In order to do science, a scientist must collect information about the phenomena he is studying. In the days before computers, information collection was laborious, and in many instances, a scientist was faced with the problem of too little information about the phenomenon under consideration to conduct a sound analysis. Often, data collection consumed much more time and energy than the analysis itself. With the advent of computers and automated data collection, the situation has reversed. In many instances, collecting the data consumes much less time than analyzing it. “Big data” is a catchphrase coined to describe this situation.
So what is big data? The answer to this question, like the answer to so many others in science, is, it depends. In general, big data is that amount of data that strains the data processing capacity and processing equipment available to a researcher. The problem arises because data collection equipment is more efficient than data processing equipment, and the data collected is unstructured. It is the scientist’s job, with the aid of the data processing equipment, to sort through all of the unstructured data to identify a subset that is germane to the problem under consideration. When that process consumes inordinate amounts of time, money and other resources, big data has become a big problem.
For example, the Sloan Digital Sky Survey collected more data in the first few weeks of operation than had ever been collected in astronomy before, in an effort to map the observable universe. It has produced a digital image of the sky composed of more than one trillion pixels, containing over 500 million objects. New telescopes that will collect even more data are in the planning stages.
Another example of a project that produces huge amounts of data is the Large Hadron Collider (LHC). Scientists hope that data produced by this massive particle accelerator will answer many fundamental questions in physics. The LHC produces over 600 million collisions per second, during runs lasting as long as 10 hours. About 100 of these collisions each second will be of interest to scientists. The collider is expected to produce about 15 petabytes of data per year.
So why collect so much data? For some questions, it is necessary if one wants a scientifically sound evaluation of a problem. For example, the U.S. Environmental Protection Agency (EPA) is tasked with monitoring potentially .harmful environmental chemicals. In the U.S., there are more than 85,000 commercial chemicals ̵ of these, over 2,500 are produced in quantities exceeding one million pounds per year. Each year, 2,000 more commercial chemicals are introduced. It is humanly impossible to test all of these chemicals rigorously for every possible adverse health effect. Prohibiting or restricting the production of any chemical has economic consequences for all who produce and use the substance, so it is not wise to do this based on limited information. To approach this problem, the Tox 21 program was established, which will use robotic technology test 10,000 environmental chemicals in numerous biochemical assays, to assess their potential to disrupt biochemical reactions necessary to life. As in the examples given above, only a fraction of the data generated by this endeavor will be relevant, and it is the task of the scientists involved to use modern bioinformatics technology to separate the wheat from the chaff. The goal of the project is to identify which substances may be hazardous substances, and then subject these to more intense scrutiny.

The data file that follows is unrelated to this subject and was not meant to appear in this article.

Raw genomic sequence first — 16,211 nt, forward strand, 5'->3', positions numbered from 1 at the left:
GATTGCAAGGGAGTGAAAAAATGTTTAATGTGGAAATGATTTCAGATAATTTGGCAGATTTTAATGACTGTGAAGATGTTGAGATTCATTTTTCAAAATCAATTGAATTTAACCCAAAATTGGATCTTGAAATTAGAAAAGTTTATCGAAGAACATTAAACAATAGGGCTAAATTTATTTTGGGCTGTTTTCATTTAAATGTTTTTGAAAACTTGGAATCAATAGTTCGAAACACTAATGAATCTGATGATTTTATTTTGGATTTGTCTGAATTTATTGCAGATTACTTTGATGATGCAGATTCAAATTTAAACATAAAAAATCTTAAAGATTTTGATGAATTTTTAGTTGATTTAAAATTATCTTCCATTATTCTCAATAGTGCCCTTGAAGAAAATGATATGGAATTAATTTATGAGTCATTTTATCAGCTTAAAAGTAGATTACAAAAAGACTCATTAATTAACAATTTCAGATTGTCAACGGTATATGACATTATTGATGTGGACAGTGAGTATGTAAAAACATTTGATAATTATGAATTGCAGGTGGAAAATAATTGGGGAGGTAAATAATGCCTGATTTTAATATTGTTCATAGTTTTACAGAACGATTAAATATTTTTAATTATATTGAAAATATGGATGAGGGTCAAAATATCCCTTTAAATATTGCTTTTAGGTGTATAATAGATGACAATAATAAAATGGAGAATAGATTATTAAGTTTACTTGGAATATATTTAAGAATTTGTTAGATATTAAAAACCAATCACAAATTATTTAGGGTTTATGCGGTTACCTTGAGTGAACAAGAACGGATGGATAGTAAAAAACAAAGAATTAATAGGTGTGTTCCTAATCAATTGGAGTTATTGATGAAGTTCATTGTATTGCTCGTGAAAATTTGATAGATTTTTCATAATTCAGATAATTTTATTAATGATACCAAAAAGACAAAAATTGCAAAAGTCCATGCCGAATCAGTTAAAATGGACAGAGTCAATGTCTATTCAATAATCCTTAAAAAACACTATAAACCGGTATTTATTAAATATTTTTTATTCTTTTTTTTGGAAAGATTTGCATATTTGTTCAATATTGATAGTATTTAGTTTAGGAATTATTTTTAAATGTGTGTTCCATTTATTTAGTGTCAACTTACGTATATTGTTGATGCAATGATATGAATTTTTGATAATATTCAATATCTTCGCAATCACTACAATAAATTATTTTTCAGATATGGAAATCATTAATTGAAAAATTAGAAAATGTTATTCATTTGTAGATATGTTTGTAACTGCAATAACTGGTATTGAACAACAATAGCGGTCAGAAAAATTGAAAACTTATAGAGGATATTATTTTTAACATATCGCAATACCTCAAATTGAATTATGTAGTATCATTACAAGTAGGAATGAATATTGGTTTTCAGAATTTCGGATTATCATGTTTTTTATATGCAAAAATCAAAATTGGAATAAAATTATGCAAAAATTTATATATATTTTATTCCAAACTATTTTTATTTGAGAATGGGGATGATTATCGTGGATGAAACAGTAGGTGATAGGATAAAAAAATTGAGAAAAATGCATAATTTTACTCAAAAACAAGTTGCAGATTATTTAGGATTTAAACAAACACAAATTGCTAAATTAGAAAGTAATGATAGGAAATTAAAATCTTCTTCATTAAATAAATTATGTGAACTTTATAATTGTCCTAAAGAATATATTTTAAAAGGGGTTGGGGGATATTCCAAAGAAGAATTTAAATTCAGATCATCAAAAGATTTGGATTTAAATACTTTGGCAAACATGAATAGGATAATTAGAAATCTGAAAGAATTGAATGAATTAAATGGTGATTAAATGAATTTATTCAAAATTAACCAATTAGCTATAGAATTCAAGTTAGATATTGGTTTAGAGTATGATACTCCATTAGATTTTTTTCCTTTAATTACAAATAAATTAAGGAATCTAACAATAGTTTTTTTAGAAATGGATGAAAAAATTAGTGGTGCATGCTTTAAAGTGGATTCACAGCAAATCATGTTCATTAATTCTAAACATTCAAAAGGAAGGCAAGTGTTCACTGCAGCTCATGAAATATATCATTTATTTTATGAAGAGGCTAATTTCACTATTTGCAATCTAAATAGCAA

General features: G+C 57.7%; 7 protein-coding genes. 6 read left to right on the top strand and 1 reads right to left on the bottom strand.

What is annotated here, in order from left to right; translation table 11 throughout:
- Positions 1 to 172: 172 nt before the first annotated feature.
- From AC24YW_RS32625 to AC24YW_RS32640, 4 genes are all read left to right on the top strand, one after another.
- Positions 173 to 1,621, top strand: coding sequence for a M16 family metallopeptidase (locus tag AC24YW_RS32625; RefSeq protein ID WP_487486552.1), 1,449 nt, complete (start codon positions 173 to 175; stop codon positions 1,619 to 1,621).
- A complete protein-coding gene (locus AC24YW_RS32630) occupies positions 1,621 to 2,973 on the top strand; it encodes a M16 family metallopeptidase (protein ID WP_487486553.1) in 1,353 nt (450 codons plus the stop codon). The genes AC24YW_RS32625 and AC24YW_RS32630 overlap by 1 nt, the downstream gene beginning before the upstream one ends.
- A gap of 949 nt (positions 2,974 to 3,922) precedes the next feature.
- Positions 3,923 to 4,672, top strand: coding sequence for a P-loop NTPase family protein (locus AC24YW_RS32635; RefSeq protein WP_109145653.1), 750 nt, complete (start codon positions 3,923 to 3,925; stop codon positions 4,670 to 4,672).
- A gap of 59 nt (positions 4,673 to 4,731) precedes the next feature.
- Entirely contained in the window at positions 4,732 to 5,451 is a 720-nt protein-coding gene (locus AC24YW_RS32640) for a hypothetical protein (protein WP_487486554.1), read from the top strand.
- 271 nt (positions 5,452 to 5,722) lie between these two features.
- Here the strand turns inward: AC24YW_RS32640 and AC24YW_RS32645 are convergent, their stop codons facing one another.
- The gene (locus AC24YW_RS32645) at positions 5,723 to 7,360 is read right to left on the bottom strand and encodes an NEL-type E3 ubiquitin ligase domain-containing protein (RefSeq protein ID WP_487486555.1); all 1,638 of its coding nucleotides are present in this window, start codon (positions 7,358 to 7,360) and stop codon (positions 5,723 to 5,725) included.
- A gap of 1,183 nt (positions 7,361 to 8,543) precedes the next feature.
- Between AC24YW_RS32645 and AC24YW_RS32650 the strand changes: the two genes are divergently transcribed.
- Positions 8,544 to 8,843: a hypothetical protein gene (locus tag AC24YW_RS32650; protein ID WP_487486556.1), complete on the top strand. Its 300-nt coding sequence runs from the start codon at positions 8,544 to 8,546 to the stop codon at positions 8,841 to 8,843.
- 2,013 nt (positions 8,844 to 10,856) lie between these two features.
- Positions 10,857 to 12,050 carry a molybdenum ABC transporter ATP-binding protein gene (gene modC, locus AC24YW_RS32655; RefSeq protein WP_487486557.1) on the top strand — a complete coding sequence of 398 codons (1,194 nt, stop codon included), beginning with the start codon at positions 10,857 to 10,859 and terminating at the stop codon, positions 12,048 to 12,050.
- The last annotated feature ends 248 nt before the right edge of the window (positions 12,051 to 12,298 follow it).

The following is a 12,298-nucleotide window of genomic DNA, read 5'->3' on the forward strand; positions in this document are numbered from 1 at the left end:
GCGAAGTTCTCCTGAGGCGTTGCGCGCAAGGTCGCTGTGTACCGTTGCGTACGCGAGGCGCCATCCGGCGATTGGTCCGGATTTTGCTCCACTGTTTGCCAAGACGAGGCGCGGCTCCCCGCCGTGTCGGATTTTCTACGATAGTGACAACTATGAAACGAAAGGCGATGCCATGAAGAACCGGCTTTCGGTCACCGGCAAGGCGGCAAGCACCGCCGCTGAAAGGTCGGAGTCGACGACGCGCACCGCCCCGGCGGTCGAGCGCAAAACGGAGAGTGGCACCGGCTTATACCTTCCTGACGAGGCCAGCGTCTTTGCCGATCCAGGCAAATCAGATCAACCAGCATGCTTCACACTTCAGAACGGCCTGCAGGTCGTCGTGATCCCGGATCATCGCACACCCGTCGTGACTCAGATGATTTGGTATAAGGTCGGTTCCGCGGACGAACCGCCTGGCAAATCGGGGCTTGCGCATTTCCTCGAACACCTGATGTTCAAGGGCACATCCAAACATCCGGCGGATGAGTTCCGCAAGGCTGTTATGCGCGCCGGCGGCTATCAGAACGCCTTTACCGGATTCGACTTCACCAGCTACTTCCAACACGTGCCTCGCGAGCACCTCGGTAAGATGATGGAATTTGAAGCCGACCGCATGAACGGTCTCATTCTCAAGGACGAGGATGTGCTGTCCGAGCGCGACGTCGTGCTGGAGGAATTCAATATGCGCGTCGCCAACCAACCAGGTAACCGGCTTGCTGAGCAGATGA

As our technology evolves, our capacity for data collection will only increase, so big data will continue to present big challenges. Those who can rise to meet these challenges will become the leaders in this new, exciting world.